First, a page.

Can a PDF file get a featured snippet?

Again, the short answer is yes. In the absence of competition, the quality and relevance of the content (and let’s not forget the domain authority) give the PDF file the edge.

The interesting thing here is that the snippets lack any structural formating. Because a pdf is much like a big .txt file in Google’s eyes, there is no option to create a table or bulleted lists. It’s just text or nowthing.

Should you apply this tactic?

Look, I’m not the SEO police. I’m just a guy who loves competition and is fascinated by search.

Should you hack a site just to upload some spam? No.

Is it worth trying to hosting a PDF on a public hosting domain if it’s your only chance at ranking for a target keyword? Maybe…

I love thinking about #minimumviableSEO and sometimes you have to be creative to rank for terms that your site isn’t ready to rank for.

But keep two things in mind. You won’t have tracking in Google Search Console or Google Analytics because. As you might have guessed, you can’t upload Google Search Console’s HTML verification file to the static hosting domains. (Of course, I tried it!) This means, the only tracking you’ll get is any tracked links that point to your site from a PDF.

So consider your costs and benefits. If you’re not just some spammer and you’re really thinking about SEO strategy, you’ve probably got better things to do with your time.

I hope this was interesting and it scratched your curiosity as it did mine!

Google Analytics 4 Pageview Custom Dimensions and Content Groupings

I decided it’s time I’d learn GA4 so I figured I’d implement it net new and figure it out along the way. A couple of things I rely on heavily on my sites are Content Groupings and Custom Dimensions. Luckily, GA4 handles these a lot better than UA—even if they are still a bit cumbersome.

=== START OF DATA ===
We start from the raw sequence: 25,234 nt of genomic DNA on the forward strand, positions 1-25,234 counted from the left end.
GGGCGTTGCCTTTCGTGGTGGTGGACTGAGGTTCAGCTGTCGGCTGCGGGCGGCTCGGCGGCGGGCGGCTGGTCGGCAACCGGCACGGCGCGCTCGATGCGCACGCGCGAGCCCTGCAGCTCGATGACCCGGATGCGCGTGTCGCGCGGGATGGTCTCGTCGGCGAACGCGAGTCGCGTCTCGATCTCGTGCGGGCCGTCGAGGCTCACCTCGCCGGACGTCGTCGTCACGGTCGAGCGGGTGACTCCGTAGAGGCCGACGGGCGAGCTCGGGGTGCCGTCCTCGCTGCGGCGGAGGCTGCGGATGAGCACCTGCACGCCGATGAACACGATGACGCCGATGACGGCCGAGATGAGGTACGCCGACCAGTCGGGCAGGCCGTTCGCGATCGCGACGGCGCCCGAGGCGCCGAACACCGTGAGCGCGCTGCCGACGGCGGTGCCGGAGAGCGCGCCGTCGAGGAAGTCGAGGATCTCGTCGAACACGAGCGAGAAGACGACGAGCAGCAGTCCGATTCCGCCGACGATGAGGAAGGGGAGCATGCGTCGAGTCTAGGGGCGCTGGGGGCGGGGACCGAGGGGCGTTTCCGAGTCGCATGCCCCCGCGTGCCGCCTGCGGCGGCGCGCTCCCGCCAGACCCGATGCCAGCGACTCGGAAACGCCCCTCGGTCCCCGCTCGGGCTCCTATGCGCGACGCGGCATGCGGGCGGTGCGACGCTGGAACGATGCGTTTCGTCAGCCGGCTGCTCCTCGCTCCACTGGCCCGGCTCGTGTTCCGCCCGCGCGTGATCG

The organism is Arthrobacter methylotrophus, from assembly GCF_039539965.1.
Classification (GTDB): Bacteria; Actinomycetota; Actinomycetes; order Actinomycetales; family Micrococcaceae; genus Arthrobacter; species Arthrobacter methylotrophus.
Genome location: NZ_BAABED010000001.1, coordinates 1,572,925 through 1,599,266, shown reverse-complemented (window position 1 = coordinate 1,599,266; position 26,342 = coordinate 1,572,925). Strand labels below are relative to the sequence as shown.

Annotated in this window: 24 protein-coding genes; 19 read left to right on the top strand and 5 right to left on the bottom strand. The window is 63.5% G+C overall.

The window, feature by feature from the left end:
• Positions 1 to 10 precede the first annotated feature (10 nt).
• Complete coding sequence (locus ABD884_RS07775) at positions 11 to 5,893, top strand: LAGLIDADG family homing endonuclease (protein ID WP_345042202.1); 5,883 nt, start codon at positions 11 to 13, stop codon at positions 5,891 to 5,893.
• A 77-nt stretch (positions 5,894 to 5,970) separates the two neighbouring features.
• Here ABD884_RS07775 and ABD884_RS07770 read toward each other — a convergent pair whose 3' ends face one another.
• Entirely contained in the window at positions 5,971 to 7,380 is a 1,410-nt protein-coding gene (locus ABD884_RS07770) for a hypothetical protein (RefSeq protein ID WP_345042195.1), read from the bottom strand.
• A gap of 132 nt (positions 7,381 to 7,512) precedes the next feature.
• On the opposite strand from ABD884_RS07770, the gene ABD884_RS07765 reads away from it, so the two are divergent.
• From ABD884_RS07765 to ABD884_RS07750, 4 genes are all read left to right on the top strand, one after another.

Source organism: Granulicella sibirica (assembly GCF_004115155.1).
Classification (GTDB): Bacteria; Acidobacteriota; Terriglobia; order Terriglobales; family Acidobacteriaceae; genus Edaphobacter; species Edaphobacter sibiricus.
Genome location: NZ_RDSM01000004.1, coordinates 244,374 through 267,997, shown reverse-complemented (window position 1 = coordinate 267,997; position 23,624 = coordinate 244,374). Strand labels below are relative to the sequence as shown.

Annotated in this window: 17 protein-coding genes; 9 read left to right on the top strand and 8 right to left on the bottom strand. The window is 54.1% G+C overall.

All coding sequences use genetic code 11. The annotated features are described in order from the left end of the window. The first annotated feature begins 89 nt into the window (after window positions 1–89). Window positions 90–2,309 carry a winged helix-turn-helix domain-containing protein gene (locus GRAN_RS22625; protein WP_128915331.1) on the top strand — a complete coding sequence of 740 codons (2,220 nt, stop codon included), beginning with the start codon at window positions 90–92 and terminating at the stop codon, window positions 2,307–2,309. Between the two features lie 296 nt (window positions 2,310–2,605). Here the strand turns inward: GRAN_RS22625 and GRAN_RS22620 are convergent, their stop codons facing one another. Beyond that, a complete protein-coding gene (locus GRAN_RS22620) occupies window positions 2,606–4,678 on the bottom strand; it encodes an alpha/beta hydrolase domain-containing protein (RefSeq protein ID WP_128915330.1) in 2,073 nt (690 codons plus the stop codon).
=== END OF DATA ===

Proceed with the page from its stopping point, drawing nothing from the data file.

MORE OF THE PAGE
I learned that there is only one Content Group parameter called content_group (instead of 5). It seems at first glance that event-scoped custom dimensions are capable of doing that which content groups used to handle (thanks to the new event-first rather than session-first paradigm).

To set customer dimensions, you can just set arbitrary parameters like canonical_name or page_author.

Shown below is an example of the query parameters that are sent with the page_view hit. Notice that the “ep.” (event parameter) prefix is added by the GA code. (I only passed canonical_name as a parameter) and GA adds the prefix when the hit is sent. This is also true for content_groups.

The query string parameters correspond to the Measurement Protocol

  • en: page_view
  • ep.criteria_id: 2554
  • ep.canonical_name: New%20Zealand
  • ep.countent_group4:
  • ep.countent_group3: NZ
  • ep.countent_group1: Country
  • ep.countent_group2: Active
  • ep.debug_mode: false

Notice that I set debug_mode to false so that I could take advantage of the debug view in the Google Analytics UI. That thing is pretty neat and helpful for spot-checking custom parameters.

One thing that seemed silly was that I couldn’t just arbitrarily name my content groups and assign them in the UI, but hey, it’s still a lot better than UA.

Defining and Naming Your Custom Dimensions

After you send the parameter with the hit, you have to set up the custom dimension in the GA4 UI. You can set them up by going into the left panel and selecting “Custom Definitions.”